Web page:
Legendary Dublin painting and sketching club celebrate 150th anniversary 

New Free Exhibition ‘Shorelines’ to open on Life of the Sea

by Alison O'Hanlon
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Shorelines, a vibrant new exhibition chronicling the varied seascapes of Dublin, will come to The Substation at Dublin Port, courtesy of the Dublin Painting and Sketching Club (DPSC) and Dublin Port Company (DPC).

The exhibition will contain brand-new works from some of Ireland’s most exciting and dynamic artists, who will bring an immediacy to the life of the sea across paintings, etchings and sculpture.

Shorelines runs from 8th-20th March at The Substation, Alexandra Road, Dublin Port. It is open to the public from 11am-4pm, Monday-Saturday, and admission is free of charge for all. 

This exhibition marks the 150th anniversary of DPSC, a co-operative of artists which holds Nathaniel Hone, John Butler Yeats and Bram Stoker among its past members. Today, the club’s 80-strong membership includes some of the country’s most illustrious painters, sketch artists and print makers.

Among the rich catalogue of works is Kathrine Geoghegan’s Bull Island Tangle, which portrays seaweeds washed in on the tide at North Bull Island. Through vivid acryllics with oil glazes, this stunning work finds beauty in the familiar and puts a spotlight on the treasures of Dublin Bay.

Artist Dave West with his piece Low Tide, Balbriggan Harbour, featuring in Shorelines, an exhibition at The Substation at Dublin Port chronicling the varied seascapes of Dublin. Picture Robbie Reynolds

Dave West’s richly textured High Tide, Balbriggan Harbour strikes visitors with its strong colours and refined representational approach. West’s eye for detail uncovers an interplay between light, shadow and reflection across a row of boats at berth in this captivating piece painted en plein air at Balbriggan Harbour.

The range of works on display reflect the varied perspectives and approaches the club has nurtured throughout its rich history.

The DPSC was founded by renowned maritime painters Dr William Booth Pearsall FRCSI and Alexander Williams RHA. An etching by Pearsall featured in the club’s 1880 exhibition is the first etching ever produced in Ireland as an original artwork. The work depicts a tall ship moored at Sir John Rogerson’s Quay.

In the late 19th century, members would take to the Iris, a shallow-draft yacht owned by member George Prescott, to sketch, paint and photograph along the Poolbeg Peninsula, in often perilous weather conditions.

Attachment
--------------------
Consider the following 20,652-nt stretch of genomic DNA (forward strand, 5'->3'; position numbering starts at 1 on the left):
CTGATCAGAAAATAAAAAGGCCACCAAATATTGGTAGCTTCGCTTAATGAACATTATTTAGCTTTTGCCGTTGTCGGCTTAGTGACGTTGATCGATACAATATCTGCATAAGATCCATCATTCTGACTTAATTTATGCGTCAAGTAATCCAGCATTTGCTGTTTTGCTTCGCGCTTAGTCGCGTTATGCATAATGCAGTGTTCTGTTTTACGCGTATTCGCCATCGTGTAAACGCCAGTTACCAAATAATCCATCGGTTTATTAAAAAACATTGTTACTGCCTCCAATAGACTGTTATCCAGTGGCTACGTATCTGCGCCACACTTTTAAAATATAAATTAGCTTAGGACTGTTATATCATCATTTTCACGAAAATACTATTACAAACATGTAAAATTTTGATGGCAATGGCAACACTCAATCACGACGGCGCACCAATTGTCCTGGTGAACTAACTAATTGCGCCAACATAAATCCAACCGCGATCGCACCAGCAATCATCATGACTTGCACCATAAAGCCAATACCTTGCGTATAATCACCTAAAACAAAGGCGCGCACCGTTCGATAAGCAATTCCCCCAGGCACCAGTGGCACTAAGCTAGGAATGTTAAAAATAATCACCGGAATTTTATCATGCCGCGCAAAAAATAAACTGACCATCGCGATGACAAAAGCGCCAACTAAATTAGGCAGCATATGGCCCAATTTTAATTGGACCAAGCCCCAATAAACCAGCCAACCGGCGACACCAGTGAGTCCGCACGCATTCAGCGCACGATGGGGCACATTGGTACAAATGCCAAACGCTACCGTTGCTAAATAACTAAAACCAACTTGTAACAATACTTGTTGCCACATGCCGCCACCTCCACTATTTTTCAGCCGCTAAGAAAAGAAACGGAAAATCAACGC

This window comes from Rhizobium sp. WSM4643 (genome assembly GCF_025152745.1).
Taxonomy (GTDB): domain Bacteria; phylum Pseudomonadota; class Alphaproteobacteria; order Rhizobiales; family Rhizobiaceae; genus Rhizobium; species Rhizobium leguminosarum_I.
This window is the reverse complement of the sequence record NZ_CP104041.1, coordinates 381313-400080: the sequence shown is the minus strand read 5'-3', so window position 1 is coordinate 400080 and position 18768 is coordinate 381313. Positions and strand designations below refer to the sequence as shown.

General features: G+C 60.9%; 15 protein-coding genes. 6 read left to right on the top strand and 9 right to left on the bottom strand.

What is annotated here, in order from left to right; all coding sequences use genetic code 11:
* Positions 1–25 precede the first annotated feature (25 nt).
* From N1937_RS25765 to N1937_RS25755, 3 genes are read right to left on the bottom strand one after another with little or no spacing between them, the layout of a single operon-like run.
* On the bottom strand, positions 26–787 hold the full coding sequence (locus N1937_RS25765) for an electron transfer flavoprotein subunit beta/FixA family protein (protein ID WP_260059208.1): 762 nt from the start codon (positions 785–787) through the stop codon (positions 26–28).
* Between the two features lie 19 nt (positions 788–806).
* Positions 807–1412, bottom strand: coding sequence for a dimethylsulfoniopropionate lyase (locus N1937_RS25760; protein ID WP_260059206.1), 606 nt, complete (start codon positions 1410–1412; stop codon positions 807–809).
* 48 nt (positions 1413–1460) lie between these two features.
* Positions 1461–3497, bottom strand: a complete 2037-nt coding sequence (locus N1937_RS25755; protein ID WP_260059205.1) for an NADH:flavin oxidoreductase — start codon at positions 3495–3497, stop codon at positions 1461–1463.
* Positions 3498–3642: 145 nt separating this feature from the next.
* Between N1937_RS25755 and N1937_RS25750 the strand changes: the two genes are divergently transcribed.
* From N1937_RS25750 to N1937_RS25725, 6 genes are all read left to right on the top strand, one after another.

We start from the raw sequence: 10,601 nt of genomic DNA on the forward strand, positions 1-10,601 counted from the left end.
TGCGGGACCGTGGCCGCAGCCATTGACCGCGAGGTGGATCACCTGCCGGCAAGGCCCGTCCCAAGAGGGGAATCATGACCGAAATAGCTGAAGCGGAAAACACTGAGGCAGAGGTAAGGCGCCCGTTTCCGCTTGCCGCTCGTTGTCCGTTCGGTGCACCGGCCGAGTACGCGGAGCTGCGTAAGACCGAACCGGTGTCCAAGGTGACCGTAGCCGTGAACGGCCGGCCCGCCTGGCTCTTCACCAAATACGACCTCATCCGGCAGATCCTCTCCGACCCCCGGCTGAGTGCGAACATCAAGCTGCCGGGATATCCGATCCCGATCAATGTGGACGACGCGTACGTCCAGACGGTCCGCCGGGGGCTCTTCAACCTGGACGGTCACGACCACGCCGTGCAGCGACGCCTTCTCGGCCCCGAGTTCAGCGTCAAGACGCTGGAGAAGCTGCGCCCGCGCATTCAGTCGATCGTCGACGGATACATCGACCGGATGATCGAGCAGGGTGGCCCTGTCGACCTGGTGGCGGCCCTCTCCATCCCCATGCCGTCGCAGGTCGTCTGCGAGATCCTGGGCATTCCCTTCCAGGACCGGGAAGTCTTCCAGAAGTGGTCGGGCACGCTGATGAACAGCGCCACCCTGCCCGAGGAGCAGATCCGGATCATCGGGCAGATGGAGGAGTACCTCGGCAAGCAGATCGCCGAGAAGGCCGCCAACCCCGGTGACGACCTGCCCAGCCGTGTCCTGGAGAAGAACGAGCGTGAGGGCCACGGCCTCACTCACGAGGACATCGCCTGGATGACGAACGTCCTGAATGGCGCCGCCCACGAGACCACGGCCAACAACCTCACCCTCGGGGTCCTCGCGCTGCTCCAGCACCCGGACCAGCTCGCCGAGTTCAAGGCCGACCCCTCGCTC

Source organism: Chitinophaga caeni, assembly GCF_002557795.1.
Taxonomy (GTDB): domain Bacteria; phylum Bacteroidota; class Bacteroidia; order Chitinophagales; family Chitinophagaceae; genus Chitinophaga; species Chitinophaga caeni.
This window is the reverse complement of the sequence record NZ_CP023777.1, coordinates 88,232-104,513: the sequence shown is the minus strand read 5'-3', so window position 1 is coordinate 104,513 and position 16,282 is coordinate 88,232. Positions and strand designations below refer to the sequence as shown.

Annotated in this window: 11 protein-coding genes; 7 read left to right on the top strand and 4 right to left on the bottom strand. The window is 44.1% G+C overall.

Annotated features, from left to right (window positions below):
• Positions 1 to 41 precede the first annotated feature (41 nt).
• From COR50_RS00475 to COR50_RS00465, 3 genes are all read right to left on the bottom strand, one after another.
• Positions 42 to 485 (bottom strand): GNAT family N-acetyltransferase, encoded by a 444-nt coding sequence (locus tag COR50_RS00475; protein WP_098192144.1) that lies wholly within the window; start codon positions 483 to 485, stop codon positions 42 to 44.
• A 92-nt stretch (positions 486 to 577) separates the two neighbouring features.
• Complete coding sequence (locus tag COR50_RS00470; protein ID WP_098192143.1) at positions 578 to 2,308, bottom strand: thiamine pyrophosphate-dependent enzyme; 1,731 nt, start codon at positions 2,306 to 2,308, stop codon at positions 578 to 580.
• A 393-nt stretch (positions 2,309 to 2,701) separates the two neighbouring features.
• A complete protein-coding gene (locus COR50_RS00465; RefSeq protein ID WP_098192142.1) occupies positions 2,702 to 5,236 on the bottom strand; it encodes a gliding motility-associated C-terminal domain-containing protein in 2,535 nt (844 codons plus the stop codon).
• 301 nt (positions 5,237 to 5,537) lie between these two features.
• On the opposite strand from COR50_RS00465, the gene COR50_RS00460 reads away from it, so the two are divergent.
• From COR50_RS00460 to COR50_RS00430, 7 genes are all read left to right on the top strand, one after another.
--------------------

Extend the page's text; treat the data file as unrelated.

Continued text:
Artist Kathrine Geoghegan with her piece Bull Island Tangle. Picture Robbie Reynolds

Shorelines, supported by Dublin Port Company, is a celebration of both the club’s history and also the vibrant culture of traditional art practice in Dublin today, with a focus on maritime subjects. The current exhibition follows on from a series of open-air painting sessions and exhibitions at Dublin Port, as part of DPC’s Port-City Integration programme.

Darragh Treacy, President of the Dublin Painting and Sketching Club, said “It is an honour to celebrate the club’s 150th anniversary with Shorelines in The Substation at Dublin Port. Our members have put forward a great selection of works that show a range of perspectives on all things nautical. At a time when artists are increasingly squeezed out of the city, showcases of work like these are more vital than ever.”

Lar Joye, Port Heritage Director at Dublin Port Company, said “The threshold between the city and the sea has always been a fascinating subject for painters and artists, and the Dublin Painting and Sketching Club has featured some of the original visual storytellers of Dublin’s life as a Port-City. In the year of the club’s 150th anniversary, it is really important for us to bring this selection of maritime-inspired works to The Substation, DPC’s new interpretive space which aims to open up the Port to the public.”

This is the latest item in a dynamic calendar of programming at The Substation, a venue for exhibitions, events, lecutres and performances. It follows the success of Solidarity: The Dockers of Dublin Port, an exhibition on the subculture of the dockers curated by The Little Museum of Dublin. 

The Substation is part of DPC’s Distributed Museum, which includes The Diving Bell on Sir John Rogerson’s Quay and The Pumphouse, a venue for artist residencies and workshops in Dublin Port’s Heritage Zone.

The Distributed Museum route will be connected through 5.3km of dedicated cycleway and pedestrian walkways in the Port estate and the surrounding area. The Distributed Museum is part of DPC’s Port-City Integration programme to increase public access and celebrate Dublin’s Port-City heritage.

Featured Image: Artist Aidan Hickey with his piece The Custom House, 1842

Pictures Robbie Reynolds

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